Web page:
I teach ESL/EFL reading strategies to freshman undergraduate students in a 7-week course. All of these students are in a science (maths) program, 75% of them would qualify as reluctant readers in their native language, about 50% have some form of dyslexia. As you can imagine, motivating the majority to do any reading of any kind is quite a task. However, over the course of their studies they’ll have to work with several English language text books, so they need to get into a routine and they need to, at least to some degree, enjoy working with these texts.
Naturally we’re discussing all the classic strategies - skimming, scanning, taking notes, summarizing, looking up words, making inferences, and so on, and so forth - but today I wanted to discuss non-text-based strategies and environmental factors. I started off with this video, “How To Read a Book You Don’t Want To Read.” It’s mostly about novels and targets a slightly younger audience, but it was a helpful kick-off. In the beginning of our discussion, students noted that the video told them nothing new. To a degree, that’s true. Students are aware they should start early, they should cut their reading into bite-size chunks, they should have an active reading position, cut out distractions, and take notes. They’re aware. But they don’t do it.
In response to their criticism I said “so far you’ve all rated your weekly reading as readable to easy, correct? Now, imagine if instead of having you read and respond to several paragraphs per week, I’d have just told you to finish the chapter by week 4 and write a 1,000 word paper on it? You’d find that much harder? But it’s the same thing. The text doesn’t change, nor do the questions I ask about it. You say you’d be more frustrated, spend more time on it, and have a harder time on it overall? Well, those things are direct results of choosing not to divide your reading into manageable sections.”
I found that really blew their mind, which I hadn’t really expected.
We also discussed environmental factors and having to study for extended periods of time. Even though you work and plan ahead, students will still find themselves having to study for several hours - reading chapters, working on problem sets - and this only increases as exams approach. In order to analyze their approach to reading under these circumstances, I asked how many of them had some kind of smartphone (100%). Then I asked them how many of them ever turned off their phone completely in places other than airplanes (10%, at night). Then I asked them how many switched off the sound in places other than school, work, places of worship (hardly anyone). Then I asked where they kept their phone while studying (100% kept it on their desk, in their pocket or in their purse, so close at hand). We concluded that pretty much all students were actively engaged with things happening on their phone while studying. In addition, nearly all students admitted to having Facebook or other social networking and/or online gaming sites open while reading on their computers and to checking them whenever they get a notification or simply get bored with their reading.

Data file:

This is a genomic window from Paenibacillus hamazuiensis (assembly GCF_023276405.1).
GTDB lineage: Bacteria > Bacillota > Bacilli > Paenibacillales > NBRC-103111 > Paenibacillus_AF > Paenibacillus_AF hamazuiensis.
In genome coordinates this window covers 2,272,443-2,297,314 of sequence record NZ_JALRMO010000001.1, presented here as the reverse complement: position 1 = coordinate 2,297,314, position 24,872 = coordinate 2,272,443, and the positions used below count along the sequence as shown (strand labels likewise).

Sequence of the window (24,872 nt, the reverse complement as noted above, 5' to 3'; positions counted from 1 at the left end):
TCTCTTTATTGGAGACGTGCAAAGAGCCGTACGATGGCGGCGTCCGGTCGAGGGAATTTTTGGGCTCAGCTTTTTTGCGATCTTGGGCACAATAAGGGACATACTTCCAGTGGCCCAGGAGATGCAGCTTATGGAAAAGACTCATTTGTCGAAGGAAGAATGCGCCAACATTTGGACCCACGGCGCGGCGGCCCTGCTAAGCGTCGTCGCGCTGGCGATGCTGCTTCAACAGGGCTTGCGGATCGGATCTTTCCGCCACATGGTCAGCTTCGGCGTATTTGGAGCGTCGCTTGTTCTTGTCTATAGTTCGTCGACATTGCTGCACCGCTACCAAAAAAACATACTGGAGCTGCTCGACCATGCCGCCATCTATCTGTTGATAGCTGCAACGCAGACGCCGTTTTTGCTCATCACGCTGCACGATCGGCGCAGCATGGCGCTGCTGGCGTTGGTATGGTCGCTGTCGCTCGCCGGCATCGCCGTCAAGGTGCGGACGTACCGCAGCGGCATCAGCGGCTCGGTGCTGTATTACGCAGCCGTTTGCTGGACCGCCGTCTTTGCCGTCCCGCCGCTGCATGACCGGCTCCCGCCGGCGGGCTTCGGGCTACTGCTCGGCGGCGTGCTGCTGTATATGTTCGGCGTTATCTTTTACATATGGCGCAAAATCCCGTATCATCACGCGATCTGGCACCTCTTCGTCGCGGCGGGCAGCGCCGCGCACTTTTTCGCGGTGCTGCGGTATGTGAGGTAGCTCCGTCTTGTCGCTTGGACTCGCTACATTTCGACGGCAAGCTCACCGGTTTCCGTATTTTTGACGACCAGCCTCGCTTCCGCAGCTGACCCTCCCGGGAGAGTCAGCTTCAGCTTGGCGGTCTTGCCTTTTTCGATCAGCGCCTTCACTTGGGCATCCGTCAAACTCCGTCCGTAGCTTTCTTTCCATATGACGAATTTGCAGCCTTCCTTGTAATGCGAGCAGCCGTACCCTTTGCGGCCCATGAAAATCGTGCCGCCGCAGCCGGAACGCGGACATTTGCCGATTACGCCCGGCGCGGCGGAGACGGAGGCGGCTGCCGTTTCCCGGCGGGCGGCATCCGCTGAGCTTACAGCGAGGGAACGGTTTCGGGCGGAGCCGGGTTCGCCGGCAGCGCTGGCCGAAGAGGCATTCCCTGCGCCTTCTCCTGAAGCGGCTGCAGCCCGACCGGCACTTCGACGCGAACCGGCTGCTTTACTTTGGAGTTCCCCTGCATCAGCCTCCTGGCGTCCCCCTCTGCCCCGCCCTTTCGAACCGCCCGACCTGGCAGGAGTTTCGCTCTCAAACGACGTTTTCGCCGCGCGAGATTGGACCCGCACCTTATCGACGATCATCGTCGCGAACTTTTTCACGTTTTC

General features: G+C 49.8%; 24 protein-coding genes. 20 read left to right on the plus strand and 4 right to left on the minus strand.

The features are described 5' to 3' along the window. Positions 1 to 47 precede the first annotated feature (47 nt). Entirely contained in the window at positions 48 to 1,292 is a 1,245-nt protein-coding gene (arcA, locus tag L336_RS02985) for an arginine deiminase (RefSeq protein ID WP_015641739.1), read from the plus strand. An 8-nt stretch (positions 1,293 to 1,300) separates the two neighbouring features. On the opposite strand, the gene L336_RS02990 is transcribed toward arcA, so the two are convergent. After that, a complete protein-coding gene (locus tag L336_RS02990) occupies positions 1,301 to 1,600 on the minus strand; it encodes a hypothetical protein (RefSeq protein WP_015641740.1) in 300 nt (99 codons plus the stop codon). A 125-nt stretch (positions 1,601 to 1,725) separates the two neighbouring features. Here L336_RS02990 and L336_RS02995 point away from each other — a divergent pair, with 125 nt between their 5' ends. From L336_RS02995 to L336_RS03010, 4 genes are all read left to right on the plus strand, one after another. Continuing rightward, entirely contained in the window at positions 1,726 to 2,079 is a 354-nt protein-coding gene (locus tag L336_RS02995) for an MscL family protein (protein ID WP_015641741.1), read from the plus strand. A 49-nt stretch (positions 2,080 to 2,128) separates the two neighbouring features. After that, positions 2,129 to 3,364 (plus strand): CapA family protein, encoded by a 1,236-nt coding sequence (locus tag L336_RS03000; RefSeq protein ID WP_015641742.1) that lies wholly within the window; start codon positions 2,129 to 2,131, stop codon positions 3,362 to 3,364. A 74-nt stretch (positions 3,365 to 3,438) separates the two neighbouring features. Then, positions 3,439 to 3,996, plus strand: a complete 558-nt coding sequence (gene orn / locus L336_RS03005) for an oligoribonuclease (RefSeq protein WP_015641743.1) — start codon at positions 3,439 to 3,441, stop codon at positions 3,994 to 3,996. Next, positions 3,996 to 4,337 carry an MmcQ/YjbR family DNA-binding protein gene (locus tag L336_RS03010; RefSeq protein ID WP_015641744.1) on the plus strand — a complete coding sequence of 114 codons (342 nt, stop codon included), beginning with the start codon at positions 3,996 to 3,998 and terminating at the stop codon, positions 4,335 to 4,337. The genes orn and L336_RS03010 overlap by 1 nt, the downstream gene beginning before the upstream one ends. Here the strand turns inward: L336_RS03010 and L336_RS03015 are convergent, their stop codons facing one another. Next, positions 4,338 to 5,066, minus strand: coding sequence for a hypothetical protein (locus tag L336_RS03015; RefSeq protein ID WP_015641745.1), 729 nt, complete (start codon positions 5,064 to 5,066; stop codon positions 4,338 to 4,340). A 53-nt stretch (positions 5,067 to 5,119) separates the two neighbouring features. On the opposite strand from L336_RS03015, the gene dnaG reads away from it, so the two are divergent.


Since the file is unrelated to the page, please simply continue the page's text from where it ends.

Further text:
It’s information overload up in those brains. In order to tackle the issues with Internet access and smart phones, I introduced 20/10 cycles and dance parties. You should have seen their faces when I mentioned the latter! None of them had ever (or would admit to ever) had a dance party study break. NOT. ONE. How does that happen? Anyway, we started with 20/10 cycles, which I know are a thing in general but which I got from Unfuck Your Habitat. I told them to just try, for 20 minutes, to put their phone on silent, place it on the other side of the room, shut down their browser (or all tabs not containing the reading), and keep their tush in their seats and their eyes on their text. Just for 20 minutes. After that, I told them, you get 10 minutes to check your Facebook notifications, tweet back at your classmate, go on gchat with your boyfriend, grab a Red Bull from the fridge, do anything you like. And after 10 minutes you put your phone away again, shut that browser down, and read. Wash, rinse, repeat. The idea seemed to intrigue them, because they are aware that 10 minutes is plenty of time to do all the social stuff they keep interrupting their work with over a 30-minute period.
After about 3 cycles, I continued, it’s time for a dance party. They all looked at me like I was crazy. “It’s completely useful though,” I told them. “Exercise both releases endorphins, which make you happy, and it gets your heart pumping, which means your brain gets more oxygen, causing you to think more clearly and be more focused overall. Make a playlist with your favorite silly dance tunes, and be sure to rock out to it for at least 5-10 minutes every 75-90 minutes.”
When all this was over, we moved to pronunciation. I told them never to say “I can’t breed” when they mean “I can’t breathe” (“it means you can’t have children and also implies that you’re a cow or some other type of cattle”) and we watched Catherine Tate say “am I bovvered” a lot. It was a good day.
20/10s AND dance parties!
Yes. There is a desk under there.
See that bin of books? Idk where they came from, but they’re been sitting there for MONTHS.
That rolled up poster? I’ve been meaning to hang it up since the beginning of the school year.
Circle area- random papers abound!
That stuff’s been there since August.
Kids can’t even access all the books.
Yep. That’s Halloween stuff.
And now! The After:
AAAAHHHHHH I LOVE IT.
You’re such a success story!